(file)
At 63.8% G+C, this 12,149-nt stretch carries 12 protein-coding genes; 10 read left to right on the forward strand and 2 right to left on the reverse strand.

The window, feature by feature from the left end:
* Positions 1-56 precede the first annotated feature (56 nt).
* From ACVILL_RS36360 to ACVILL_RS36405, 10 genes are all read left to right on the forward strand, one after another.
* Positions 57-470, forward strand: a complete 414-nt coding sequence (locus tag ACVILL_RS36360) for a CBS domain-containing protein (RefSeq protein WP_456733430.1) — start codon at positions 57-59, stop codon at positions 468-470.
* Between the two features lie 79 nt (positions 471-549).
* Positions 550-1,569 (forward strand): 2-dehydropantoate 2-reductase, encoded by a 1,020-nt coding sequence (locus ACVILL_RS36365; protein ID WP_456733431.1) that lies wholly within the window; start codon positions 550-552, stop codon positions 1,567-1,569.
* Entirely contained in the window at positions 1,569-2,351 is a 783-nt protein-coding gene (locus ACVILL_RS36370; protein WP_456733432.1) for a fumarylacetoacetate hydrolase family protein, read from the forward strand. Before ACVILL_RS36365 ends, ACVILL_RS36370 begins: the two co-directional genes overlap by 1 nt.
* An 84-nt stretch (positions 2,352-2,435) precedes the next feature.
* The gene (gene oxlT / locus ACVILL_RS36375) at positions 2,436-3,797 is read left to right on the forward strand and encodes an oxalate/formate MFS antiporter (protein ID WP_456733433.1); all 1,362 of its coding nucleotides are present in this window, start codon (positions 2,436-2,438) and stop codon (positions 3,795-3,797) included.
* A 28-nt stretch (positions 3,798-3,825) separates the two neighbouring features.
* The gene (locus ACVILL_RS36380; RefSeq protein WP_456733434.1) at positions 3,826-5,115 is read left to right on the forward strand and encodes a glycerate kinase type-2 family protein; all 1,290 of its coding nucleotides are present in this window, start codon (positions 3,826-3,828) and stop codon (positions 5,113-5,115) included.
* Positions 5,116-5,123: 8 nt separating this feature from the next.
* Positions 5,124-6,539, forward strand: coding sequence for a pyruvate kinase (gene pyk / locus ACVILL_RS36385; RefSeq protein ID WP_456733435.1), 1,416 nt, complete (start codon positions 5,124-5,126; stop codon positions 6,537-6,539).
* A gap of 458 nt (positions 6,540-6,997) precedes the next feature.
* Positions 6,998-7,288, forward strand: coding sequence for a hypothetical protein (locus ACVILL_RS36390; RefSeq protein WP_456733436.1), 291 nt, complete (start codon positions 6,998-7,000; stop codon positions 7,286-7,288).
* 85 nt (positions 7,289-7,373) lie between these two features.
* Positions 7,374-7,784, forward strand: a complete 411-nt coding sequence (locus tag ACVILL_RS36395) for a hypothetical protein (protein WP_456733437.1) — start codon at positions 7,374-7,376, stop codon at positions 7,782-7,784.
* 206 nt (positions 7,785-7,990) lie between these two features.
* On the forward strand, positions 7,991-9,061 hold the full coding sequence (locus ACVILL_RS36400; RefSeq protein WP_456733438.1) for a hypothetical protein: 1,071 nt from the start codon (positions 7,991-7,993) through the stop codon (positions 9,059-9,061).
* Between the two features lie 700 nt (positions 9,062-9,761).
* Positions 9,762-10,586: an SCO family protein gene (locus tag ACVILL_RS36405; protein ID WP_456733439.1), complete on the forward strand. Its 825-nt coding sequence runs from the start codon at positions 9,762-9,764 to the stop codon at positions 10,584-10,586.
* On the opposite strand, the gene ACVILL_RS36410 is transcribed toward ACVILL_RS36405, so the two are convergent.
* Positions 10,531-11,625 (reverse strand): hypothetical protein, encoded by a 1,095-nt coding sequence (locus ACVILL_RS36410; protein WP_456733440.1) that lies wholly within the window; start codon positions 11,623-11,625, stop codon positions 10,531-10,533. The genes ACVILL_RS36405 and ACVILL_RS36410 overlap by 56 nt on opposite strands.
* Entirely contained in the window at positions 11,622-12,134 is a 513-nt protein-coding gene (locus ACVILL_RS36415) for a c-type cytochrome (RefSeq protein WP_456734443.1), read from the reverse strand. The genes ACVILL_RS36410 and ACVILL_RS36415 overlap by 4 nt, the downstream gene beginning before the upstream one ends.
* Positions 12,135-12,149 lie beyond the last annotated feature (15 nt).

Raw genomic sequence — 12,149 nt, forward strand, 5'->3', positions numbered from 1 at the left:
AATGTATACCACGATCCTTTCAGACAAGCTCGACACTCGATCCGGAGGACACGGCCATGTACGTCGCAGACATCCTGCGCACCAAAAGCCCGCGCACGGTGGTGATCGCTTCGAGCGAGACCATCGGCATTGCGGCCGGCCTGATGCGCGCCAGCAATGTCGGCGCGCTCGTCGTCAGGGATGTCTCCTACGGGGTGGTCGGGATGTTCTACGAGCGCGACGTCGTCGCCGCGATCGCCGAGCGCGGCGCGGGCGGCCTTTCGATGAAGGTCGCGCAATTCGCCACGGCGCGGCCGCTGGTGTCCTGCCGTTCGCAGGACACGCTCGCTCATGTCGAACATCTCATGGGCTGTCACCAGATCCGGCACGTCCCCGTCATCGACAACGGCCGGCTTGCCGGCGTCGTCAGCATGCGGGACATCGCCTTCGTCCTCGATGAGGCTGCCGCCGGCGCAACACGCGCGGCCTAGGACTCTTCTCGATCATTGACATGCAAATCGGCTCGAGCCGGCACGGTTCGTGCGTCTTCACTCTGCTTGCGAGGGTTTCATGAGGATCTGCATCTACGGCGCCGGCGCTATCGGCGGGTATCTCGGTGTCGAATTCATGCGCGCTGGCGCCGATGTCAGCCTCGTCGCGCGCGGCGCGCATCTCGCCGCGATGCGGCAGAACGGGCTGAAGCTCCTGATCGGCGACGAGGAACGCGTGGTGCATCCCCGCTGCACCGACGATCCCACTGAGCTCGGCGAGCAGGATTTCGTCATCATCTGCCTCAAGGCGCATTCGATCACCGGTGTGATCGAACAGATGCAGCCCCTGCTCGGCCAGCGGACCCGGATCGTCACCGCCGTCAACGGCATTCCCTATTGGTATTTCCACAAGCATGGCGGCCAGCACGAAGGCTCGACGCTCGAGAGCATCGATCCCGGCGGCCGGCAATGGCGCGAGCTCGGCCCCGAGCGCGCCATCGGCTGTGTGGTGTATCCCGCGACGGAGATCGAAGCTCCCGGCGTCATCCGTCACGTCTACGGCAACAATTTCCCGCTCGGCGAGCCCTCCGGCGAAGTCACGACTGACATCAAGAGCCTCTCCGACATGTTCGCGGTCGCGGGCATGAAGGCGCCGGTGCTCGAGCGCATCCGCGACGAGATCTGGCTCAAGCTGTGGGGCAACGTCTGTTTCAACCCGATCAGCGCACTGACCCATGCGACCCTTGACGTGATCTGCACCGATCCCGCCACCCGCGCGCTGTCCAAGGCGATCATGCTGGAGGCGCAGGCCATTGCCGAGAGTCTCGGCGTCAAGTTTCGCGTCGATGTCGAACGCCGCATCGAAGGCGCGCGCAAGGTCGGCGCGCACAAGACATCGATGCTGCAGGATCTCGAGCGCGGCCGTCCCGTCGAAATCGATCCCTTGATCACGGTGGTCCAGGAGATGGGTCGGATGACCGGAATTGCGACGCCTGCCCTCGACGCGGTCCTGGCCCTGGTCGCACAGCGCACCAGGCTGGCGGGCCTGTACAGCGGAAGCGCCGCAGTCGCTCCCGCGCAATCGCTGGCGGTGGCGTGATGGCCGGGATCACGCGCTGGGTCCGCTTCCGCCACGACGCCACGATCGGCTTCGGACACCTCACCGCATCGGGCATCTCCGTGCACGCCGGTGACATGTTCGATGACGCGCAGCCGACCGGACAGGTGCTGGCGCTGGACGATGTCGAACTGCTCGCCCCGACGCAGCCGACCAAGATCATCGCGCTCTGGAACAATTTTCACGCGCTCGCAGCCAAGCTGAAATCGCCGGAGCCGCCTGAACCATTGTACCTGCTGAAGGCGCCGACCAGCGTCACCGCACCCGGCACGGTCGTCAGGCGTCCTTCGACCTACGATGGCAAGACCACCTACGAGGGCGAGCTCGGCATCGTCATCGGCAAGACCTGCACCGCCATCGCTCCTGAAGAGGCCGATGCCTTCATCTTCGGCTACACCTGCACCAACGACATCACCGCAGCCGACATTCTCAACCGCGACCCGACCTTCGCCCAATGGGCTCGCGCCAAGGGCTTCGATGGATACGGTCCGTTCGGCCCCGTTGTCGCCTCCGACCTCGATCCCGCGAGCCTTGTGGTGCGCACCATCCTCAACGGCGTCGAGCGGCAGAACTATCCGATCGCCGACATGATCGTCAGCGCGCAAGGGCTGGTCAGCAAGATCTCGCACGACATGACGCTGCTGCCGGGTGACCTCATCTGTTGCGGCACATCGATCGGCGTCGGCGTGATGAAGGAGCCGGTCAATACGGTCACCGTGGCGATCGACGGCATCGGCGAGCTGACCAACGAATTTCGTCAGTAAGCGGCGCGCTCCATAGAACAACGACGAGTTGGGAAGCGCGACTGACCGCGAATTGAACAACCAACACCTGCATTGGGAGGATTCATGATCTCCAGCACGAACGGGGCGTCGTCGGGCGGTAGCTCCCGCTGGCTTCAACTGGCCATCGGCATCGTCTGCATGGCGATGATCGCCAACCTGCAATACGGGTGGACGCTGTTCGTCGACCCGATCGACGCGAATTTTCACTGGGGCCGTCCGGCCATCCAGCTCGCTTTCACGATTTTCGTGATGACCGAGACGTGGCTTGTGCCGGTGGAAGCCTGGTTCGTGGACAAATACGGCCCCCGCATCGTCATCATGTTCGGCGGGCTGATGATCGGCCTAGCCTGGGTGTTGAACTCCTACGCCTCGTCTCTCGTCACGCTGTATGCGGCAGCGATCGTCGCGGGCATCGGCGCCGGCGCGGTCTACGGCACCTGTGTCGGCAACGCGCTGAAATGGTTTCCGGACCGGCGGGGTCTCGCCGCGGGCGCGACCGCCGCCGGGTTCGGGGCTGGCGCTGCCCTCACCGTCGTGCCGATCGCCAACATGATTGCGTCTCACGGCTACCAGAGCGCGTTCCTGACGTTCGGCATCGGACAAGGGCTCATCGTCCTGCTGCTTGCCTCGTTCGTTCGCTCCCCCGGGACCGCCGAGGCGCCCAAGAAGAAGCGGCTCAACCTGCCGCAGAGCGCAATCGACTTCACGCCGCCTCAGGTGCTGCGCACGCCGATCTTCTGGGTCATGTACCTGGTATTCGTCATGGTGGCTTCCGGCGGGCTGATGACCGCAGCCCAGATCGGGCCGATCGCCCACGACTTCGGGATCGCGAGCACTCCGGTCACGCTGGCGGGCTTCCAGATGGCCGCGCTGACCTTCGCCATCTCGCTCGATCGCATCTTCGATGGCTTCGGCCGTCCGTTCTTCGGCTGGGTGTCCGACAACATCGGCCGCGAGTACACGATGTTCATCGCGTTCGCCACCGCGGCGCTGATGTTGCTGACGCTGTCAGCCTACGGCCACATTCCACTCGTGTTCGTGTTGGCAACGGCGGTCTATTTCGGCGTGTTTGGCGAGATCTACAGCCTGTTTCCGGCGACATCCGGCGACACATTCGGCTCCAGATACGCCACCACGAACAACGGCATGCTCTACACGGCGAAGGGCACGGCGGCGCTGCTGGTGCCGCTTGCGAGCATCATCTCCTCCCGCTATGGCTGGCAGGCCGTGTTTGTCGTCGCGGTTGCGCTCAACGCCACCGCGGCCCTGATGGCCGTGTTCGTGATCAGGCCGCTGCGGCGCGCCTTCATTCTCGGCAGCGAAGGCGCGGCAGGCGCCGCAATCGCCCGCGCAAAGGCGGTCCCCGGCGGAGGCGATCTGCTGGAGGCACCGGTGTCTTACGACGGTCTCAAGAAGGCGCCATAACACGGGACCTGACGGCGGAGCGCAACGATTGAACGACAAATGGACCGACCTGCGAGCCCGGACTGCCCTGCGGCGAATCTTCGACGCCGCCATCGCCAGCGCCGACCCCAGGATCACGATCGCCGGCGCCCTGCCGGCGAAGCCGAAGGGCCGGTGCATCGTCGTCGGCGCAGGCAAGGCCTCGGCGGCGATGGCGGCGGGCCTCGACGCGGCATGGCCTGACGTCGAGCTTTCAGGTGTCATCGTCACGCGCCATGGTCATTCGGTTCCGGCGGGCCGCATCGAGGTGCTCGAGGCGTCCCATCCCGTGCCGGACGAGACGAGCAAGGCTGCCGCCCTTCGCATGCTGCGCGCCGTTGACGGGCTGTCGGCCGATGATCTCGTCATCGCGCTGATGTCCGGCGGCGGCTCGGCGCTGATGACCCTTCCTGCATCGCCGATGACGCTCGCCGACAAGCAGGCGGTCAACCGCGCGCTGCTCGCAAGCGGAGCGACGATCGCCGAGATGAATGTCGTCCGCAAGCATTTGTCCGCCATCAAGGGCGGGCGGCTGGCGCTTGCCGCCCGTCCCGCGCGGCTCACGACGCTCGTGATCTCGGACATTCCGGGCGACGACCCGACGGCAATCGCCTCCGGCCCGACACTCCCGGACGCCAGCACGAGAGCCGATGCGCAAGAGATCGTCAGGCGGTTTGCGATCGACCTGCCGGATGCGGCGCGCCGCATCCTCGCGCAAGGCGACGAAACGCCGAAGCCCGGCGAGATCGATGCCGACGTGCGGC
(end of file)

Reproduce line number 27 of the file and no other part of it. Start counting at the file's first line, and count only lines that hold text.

Raw genomic sequence — 12,149 nt, forward strand, 5'->3', positions numbered from 1 at the left: